Workshop & Fieldtrips

Pre-symposium workshop

MODELLING AND MONITORING

When, where and why monitoring can be useful - case studies to identify mass movement preconditioning and triggering, quantify run-out distance and velocity, and determine impact forces on seafloor structures.

Practical analysis of repeat seafloor surveys to identify and characterise mass movements: Participants will learn how to generate difference of DEM maps in GIS and how to recognise the effect of slope failure and its runout on the seafloor from repeat seafloor surveys.

Overview of tools (established and emerging technologies) to make direct and indirect measurements of submarine mass movements.

Practical analysis of direct measurements of mass movements. The participants will have the

opportunity to analyse direct monitoring datasets of turbidity currents, including ADCP data (example in attached image) as well as how to analyse real-time open-access data provided by cabled observatories.

Overview of modelling techniques: A presentation will be followed by a practical demonstration of slope stability modelling to understand how real world measurements can be used to calibrate numerical models.

 

Workshop Organisers

Mike Clare (National Oceanography Centre, Southampton)

Matthieu Cartigny (Durham University)

 

 

 

 

 

 

 

 

 

 

 

 

 

 

 

 

 

 

 

 

 

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Pre-symposium fieldtrip

Bray to Greystones Cliff Walk -

Transect through Cambrian turbidites & slumps

 

The Cliff Walk from Bray to Greystones is one of Co Wicklow’s most popular attractions and within easy reach from Dublin. The coastal walk winds along the side of Bray Head and has some of the most stunning views of the East Coast.  The Cliff Walk is about 7 km and suitable for all abilities.

The Bray Head Formation is exposed along the footpath comprising turbidites and slumps of late Lower to early Middle Cambrian age that have been subjected to polyphase deformation and complex faulting. This formation is the type location for Oldhamia ichnogenus.

The Cliff Walk follows the rail line that has been disrupted numerous times from recent rock falls and slope collapses.

Numerous types of seabirds and various types of wildflowers add to the natural beauty of the walk. We might be able to spot dolphins, black harbour porpoises and basking sharks swimming in the waters around the Cliff.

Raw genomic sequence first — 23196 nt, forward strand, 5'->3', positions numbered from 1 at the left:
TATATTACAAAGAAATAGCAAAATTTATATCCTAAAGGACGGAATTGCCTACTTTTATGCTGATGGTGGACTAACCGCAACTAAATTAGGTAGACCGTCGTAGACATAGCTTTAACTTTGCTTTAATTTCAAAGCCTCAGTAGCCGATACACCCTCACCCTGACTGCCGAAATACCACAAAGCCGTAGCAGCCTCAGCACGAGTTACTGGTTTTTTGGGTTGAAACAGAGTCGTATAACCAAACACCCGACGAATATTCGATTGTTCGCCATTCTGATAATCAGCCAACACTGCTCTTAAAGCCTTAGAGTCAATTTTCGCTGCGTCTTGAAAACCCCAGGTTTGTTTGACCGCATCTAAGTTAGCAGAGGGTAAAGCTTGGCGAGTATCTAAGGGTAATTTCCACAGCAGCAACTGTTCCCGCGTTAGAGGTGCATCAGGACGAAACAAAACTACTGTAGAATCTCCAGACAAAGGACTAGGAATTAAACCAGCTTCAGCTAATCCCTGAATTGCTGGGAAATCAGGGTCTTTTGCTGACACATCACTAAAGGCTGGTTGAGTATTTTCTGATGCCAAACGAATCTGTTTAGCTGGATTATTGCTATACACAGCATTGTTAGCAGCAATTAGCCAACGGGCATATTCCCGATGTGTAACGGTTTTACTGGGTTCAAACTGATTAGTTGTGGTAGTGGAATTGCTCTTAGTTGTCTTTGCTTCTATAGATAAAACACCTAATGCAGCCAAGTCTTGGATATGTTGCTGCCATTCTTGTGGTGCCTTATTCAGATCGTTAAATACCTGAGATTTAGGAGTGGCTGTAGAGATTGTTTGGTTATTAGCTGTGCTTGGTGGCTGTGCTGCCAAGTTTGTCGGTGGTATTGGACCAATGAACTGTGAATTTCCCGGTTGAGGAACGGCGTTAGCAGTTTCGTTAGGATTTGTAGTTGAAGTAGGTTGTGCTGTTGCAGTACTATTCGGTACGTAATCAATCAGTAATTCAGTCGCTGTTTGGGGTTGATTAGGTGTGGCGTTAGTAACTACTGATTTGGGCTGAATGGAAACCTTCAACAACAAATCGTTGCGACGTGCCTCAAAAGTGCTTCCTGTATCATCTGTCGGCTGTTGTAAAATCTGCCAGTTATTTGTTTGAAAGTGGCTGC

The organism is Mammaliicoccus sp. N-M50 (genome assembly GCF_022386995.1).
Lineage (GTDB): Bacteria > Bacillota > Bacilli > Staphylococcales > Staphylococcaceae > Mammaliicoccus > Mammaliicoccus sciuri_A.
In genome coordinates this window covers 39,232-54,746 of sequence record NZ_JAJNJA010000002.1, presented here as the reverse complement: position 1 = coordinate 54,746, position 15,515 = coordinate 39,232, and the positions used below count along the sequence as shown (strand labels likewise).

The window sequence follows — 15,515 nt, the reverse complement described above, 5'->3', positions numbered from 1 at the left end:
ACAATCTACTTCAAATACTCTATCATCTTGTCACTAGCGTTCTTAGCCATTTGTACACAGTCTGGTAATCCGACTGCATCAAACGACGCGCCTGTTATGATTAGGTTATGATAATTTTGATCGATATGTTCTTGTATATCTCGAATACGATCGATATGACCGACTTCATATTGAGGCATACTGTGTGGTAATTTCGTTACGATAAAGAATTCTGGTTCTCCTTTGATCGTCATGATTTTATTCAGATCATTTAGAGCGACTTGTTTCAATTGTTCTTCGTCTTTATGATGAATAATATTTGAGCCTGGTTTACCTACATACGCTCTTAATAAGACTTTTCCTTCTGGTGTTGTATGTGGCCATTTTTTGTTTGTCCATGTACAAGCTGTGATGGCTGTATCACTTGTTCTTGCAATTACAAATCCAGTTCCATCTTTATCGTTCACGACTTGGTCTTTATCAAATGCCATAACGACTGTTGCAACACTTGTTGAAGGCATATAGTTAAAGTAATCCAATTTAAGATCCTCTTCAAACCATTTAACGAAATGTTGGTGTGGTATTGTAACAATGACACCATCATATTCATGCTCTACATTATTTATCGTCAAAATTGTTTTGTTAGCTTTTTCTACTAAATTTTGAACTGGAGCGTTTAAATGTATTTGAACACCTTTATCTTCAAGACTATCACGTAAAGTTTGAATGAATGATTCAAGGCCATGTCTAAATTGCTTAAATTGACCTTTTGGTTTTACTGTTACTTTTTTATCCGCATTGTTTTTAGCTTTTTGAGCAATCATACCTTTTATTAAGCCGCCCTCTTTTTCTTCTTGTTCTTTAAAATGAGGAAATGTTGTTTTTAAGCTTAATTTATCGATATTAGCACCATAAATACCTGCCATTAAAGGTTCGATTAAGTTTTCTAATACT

The walk finishes in Greystones, a beautiful seaside town of Co Wicklow with plenty to offer to the hungry and thirsty walkers.

 

Fieldtrip organisers:

Aggeliki Georgiopoulou (University of Brighton, School of Environment and Technology)

Mike Long (UCD School of Civil Engineering)

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Post-symposium fieldtrip

Co Clare Deep-water basin to Delta tops

The cliffs of the Atlantic coastline and outer Shannon estuary of south Co. Clare are remarkable for their world-class exposures of Upper Carboniferous deep water, slope and delta deposits. These include spectacular examples of the fabrics formed by deepwater fan lobes, channels, and soft sediment deformation. The high sea cliffs provide large 'reservoir-scale' slices through the various deposits. In addition in recent years this area of Co. Clare has also become a test area for high resolution sequence stratigraphy whose concepts have far-reaching applications in the exploration and exploitation of hydrocarbons while providing an understanding how offshore basins fill. UCD has led a series of behind-outrcrop drill sites over the past decade and a visitors’ field centre has now developed to house the cores and allow geologists to have access to it.

 

We will visit the field centre and the famous Ross Sandstone, the Ross Slump and the Gull Island slope mass movements. The trip will start on the southern tip of the Loop Head peninsula and end at the World Heritage sites of the Cliffs of Moher and the Burren.

Depart UCD by coach in the early afternoon of Wednesday the 24th June

 

 

 

 

 

Fieldtrip Organisers

Peter Haughton (UCD School of Earth Sciences)

Lawrence Amy (UCD School of Earth Sciences)

Clare et al., 2017, Near Surface Geophysics, 15, 427-444, doi: 10.3997/1873-0604.2017033

 

 

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